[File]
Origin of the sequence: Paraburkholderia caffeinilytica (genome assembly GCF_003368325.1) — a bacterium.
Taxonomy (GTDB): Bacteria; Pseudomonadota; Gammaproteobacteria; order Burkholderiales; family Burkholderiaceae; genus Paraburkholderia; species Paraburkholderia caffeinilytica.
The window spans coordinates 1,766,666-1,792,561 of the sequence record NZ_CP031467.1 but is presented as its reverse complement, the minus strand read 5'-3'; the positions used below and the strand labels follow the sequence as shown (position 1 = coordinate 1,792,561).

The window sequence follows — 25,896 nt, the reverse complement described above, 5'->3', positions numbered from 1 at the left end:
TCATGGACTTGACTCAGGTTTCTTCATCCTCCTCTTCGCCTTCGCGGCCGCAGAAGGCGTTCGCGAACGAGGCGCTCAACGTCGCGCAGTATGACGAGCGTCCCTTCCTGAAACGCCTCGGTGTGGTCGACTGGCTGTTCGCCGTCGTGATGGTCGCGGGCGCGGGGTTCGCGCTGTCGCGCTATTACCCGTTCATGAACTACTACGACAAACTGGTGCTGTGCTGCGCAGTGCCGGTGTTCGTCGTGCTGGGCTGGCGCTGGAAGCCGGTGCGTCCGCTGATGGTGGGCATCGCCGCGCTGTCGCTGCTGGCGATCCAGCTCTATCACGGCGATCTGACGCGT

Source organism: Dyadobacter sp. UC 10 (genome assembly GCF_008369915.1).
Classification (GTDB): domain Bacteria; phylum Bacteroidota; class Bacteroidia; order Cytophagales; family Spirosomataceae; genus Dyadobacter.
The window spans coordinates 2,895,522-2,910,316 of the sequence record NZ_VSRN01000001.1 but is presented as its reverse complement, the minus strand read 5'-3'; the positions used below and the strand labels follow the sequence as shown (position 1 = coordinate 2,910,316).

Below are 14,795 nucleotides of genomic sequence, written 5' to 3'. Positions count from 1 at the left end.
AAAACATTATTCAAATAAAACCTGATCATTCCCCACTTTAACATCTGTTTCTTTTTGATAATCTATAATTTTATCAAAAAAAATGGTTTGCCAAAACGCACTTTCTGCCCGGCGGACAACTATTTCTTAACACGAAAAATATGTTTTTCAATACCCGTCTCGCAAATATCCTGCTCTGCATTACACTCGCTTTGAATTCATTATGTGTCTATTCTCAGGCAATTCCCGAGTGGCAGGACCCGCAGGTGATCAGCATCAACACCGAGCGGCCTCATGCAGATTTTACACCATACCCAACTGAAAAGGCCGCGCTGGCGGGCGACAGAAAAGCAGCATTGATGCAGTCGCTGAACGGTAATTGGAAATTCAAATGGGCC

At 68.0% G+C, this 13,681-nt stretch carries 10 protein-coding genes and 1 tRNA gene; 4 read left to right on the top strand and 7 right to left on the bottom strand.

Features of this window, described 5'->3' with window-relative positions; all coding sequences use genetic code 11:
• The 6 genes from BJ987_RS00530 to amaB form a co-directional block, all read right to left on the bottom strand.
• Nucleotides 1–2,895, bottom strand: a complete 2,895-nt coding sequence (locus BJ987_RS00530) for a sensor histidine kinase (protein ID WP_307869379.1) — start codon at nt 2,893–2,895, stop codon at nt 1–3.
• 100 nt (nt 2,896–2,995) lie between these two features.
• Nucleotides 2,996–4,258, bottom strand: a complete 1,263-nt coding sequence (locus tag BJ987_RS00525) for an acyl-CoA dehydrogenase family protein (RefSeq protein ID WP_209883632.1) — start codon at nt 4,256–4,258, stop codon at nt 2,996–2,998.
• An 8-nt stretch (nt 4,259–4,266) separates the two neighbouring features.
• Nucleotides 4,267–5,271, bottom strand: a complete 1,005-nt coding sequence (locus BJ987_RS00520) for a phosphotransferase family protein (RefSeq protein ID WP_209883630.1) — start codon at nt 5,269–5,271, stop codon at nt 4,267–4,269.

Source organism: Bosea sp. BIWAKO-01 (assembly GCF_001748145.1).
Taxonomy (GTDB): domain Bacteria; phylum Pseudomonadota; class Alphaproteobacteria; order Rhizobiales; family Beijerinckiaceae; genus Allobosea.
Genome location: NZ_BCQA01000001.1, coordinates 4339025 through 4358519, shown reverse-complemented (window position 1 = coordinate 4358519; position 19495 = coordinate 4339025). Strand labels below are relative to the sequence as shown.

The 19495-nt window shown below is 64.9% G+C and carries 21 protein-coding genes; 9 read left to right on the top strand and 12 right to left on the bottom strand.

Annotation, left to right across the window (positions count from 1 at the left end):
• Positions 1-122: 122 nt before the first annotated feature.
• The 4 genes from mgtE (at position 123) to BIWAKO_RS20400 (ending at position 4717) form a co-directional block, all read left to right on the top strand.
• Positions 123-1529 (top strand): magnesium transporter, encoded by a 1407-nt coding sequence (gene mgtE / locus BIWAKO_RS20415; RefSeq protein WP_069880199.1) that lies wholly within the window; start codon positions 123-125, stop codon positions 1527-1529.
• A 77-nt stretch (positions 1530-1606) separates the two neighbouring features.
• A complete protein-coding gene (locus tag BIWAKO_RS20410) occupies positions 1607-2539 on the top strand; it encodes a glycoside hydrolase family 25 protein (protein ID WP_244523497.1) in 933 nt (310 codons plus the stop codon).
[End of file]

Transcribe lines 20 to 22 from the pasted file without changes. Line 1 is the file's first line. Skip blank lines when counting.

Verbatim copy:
Taxonomy (GTDB): domain Bacteria; phylum Pseudomonadota; class Alphaproteobacteria; order Rhizobiales; family Beijerinckiaceae; genus Allobosea.
Genome location: NZ_BCQA01000001.1, coordinates 4339025 through 4358519, shown reverse-complemented (window position 1 = coordinate 4358519; position 19495 = coordinate 4339025). Strand labels below are relative to the sequence as shown.

The 19495-nt window shown below is 64.9% G+C and carries 21 protein-coding genes; 9 read left to right on the top strand and 12 right to left on the bottom strand.